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How these D.C. chefs helped feed migrants bused to the city from the southern border


Buses of migrants from the southern border are still rolling into Washington, D.C. They're being sent by Republican governors in states like Texas and Arizona. And once these migrants arrive, they have few resources. So a couple of D.C. chefs have stepped in to help. NPR's Gus Contreras has more.


GUS CONTRERAS, BYLINE: Inside a steamy home kitchen in northwest Washington, Ana Monge is busy making tamales.

ANA MONGE: (Speaking Spanish).

CONTRERAS: Monge's been making hundreds of tamales a week since August - 300 on Tuesdays and about 200 on Saturdays. Recently, she made an order of 400 in one morning. The banana leaf-wrapped tamales she's making are going to migrants who've recently arrived in Washington. Christian Irabien is a D.C. chef who was moved by the stories of immigrants arriving on buses.

CHRISTIAN IRABIEN: The immediate sensation was like, how can I help? Coming to this country as an immigrant is already a hard enough journey as it is, of leaving everything you know behind in the hopes of finding something better. It definitely hit home.

CONTRERAS: Irabien teamed up with Chef Erik Bruner-Yang, who also wanted to help out. Both chefs are from immigrant families and have volunteered to cook in the midst of real-world crises.

IRABIEN: A thing that we say often is that, you know, as cooks, oftentimes we don't know how to do a lot of things, but we do know how to cook. And people need to eat.

CONTRERAS: Before the pandemic, Irabien went to Tijuana to cook meals for Hondurans migrating north. And Bruner-Yang was in Poland earlier this year, feeding Ukrainian refugees fleeing the war. They came up with a plan to make tamales, a meal that would be familiar to the mostly Venezuelan migrants making the journey to Washington. So with money raised from a GoFundMe, they hired Ana Monge. She's a mother of one of Bruner-Yang's employees. She'd already been making and selling tamales as a side hustle, but now they'd be going to people in need. Next, the crew needed a way to get warm tamales into the hands of hungry migrants.

JESSICA CISNEROS: My name is Jessica Cisneros, and I currently am a volunteer with Mutual Aid Migrant Solidarity (ph).

CONTRERAS: Jessica Cisneros has been helping out for about six months now, distributing food and more.

CISNEROS: For this, there was this clear vacuum where no one was doing anything. No one in power was doing anything to respond. And there was such a huge need. And it was something that, like, I could just jump right into.

CONTRERAS: Since buses started arriving, D.C.'s mayor, Muriel Bowser, has established an Office of Migrant Services for the city. But volunteers like Cisneros are essential. And Cisneros says it's been tough juggling it all - her normal job, raising her daughter and helping new arrivals feel welcomed and cared for - but that the work is worth it.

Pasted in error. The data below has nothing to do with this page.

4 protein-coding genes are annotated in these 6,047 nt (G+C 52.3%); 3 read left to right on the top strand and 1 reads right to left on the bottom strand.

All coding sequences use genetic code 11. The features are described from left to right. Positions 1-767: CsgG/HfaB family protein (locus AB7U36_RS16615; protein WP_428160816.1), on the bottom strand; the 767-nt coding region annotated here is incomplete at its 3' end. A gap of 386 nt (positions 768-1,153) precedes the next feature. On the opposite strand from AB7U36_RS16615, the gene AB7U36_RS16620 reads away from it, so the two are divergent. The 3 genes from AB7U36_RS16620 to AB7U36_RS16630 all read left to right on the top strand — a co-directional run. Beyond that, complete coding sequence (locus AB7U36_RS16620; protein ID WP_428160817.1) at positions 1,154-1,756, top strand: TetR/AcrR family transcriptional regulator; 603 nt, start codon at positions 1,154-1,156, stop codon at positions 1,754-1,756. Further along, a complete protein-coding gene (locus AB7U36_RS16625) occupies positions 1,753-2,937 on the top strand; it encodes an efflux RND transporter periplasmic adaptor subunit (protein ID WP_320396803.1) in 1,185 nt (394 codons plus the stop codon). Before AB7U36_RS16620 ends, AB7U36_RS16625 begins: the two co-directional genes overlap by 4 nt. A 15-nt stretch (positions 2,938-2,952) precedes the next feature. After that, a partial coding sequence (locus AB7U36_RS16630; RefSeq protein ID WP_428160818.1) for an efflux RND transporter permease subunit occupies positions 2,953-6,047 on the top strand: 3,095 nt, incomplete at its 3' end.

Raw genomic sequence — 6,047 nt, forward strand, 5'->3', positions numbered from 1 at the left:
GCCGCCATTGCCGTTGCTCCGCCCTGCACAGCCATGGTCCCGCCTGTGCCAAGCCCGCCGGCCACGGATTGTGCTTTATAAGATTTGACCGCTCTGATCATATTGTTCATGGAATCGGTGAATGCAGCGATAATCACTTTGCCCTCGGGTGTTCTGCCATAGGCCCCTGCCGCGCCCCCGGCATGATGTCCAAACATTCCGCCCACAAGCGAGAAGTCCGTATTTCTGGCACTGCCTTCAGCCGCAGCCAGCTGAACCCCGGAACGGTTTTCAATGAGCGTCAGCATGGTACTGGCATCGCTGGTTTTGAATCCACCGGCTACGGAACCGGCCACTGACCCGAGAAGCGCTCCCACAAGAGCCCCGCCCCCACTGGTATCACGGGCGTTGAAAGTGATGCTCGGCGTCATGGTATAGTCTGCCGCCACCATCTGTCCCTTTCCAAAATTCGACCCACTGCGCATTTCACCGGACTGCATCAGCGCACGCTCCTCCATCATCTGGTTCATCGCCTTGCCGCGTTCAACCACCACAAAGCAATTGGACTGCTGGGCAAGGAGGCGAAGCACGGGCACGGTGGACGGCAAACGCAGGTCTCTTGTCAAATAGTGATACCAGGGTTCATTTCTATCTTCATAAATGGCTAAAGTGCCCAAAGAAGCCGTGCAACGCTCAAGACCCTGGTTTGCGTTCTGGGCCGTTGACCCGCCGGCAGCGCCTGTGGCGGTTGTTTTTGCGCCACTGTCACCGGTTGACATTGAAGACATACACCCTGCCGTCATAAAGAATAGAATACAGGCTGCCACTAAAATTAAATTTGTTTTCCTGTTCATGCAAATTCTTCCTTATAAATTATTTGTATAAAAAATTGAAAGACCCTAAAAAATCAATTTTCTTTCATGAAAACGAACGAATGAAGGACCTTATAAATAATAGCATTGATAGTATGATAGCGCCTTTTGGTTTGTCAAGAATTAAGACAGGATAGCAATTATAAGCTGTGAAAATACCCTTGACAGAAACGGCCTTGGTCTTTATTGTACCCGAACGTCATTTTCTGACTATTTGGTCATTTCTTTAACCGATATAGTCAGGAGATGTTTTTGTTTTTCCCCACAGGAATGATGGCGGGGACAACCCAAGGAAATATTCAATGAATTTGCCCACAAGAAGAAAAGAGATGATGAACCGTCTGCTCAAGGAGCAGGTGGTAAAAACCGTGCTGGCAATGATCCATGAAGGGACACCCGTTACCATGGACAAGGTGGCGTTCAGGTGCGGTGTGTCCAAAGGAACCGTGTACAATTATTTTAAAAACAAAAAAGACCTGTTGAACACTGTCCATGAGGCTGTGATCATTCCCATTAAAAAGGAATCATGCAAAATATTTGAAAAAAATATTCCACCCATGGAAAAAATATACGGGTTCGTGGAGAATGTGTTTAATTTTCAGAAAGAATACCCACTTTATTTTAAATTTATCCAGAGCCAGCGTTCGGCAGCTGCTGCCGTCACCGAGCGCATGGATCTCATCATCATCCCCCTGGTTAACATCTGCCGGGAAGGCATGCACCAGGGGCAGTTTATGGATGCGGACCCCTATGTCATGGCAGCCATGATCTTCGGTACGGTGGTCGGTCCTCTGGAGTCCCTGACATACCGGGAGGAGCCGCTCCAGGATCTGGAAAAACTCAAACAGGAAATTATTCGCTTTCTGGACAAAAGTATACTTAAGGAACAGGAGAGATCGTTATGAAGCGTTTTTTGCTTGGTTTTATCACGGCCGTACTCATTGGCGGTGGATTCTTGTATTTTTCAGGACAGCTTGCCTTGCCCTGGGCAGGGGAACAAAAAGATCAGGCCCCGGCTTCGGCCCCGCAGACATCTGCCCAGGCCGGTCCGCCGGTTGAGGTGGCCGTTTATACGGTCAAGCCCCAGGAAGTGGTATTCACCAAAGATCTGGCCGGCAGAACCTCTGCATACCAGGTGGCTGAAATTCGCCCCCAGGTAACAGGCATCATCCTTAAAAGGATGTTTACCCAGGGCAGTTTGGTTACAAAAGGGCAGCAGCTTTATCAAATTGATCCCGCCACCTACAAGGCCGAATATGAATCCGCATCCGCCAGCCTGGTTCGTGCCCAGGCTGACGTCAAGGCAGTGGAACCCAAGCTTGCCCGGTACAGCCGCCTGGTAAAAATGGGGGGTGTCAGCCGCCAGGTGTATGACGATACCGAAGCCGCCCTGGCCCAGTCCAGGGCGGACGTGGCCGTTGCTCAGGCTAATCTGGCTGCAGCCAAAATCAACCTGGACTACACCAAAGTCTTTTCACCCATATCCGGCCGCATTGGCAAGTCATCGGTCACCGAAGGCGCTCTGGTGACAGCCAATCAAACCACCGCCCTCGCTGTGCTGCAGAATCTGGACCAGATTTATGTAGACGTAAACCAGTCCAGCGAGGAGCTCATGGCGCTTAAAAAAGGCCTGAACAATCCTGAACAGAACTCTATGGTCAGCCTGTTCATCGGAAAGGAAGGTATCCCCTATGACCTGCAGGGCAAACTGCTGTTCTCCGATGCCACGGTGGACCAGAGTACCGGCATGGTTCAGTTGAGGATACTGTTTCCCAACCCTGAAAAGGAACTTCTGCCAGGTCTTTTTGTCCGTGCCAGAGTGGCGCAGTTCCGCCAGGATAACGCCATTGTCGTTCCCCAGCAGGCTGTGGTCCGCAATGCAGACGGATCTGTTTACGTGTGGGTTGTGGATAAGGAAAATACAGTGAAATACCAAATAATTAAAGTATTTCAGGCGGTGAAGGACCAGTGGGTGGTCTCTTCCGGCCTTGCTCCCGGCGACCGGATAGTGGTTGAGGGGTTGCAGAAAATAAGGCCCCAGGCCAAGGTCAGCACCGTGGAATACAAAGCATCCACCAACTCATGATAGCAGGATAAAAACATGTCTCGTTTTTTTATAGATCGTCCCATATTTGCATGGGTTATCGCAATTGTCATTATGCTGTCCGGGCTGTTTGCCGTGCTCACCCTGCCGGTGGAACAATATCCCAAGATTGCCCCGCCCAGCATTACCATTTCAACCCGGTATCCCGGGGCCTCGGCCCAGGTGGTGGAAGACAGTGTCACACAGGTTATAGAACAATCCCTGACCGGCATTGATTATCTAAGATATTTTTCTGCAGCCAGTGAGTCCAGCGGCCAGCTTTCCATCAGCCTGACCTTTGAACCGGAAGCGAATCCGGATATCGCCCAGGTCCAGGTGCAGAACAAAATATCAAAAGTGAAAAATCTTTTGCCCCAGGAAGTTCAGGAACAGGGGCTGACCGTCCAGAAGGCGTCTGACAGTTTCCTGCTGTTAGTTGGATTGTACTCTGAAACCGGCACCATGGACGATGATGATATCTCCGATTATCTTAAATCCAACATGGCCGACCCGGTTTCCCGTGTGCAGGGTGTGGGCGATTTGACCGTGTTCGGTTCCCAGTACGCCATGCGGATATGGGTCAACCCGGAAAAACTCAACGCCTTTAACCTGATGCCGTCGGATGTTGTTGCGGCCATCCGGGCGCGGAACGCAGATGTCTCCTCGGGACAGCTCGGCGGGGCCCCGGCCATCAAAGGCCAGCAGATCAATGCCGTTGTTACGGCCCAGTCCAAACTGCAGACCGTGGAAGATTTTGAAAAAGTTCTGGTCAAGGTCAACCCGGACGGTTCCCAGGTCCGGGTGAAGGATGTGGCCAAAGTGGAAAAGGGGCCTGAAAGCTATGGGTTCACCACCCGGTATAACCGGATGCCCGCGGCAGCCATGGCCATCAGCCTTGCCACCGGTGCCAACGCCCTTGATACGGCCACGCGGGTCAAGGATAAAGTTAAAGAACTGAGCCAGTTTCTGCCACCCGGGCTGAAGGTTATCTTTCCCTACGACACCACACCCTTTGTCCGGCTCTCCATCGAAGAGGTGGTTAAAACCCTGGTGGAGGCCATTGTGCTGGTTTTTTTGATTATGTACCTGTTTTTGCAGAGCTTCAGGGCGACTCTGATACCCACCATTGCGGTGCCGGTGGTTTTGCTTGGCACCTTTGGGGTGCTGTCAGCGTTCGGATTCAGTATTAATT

CISNEROS: I feel like there's a lot of people that lament the state of the world but, like, aren't actually doing a lot about it. And so I feel like I've met so many people who are really doing something about it. And there are these webs, you know, of people that care in D.C. And so it's been lovely to get tapped into those.

UNIDENTIFIED PERSON: (Speaking Spanish).

CONTRERAS: On one of the first cold days of the fall, I meet Cisneros in Northeast Washington. The trunk of her car is full of winter clothing for the newly arrived migrants unprepared for the weather. It's not tamale night, but she's passing out fresh mango and pineapple Chef Irabien had left over from a catering gig.

Osvaldo is 37 and originally from Venezuela. He asked us not to use his last name due to his immigration status. Osvaldo was checking out some cozy sweatpants and clothes for his kids. They made the journey on a bus from Texas.

OSVALDO: (Through interpreter) I have a brother who lives in Virginia, and I came with my 12-year-old son. My wife and three other children are on their way to meet us.

CONTRERAS: Osvaldo tells me everything has been hard about their journey, but that they're doing it for the future of their kids.

OSVALDO: (Through interpreter) The hardest thing about this is being without your family with everything that's going on. Traveling through the jungle isn't easy, and a lot of people died along the way. Everything is hard, but it will sort itself in the end.

CONTRERAS: Osvaldo says he hopes to be allowed to work soon but isn't quite sure what's next. For now, he's thankful for the help. Back at the restaurant, Chef Irabien says as long as migrants continue to come, they'll try to find a way to keep feeding them.

IRABIEN: It's not like you can just make one meal and you're done. People need to eat every day. Being able to cultivate community within our immigrant circles is what makes everything be able to flow very, very easily.

CONTRERAS: Gus Contreras, NPR News. Transcript provided by NPR, Copyright NPR.

Gus Contreras
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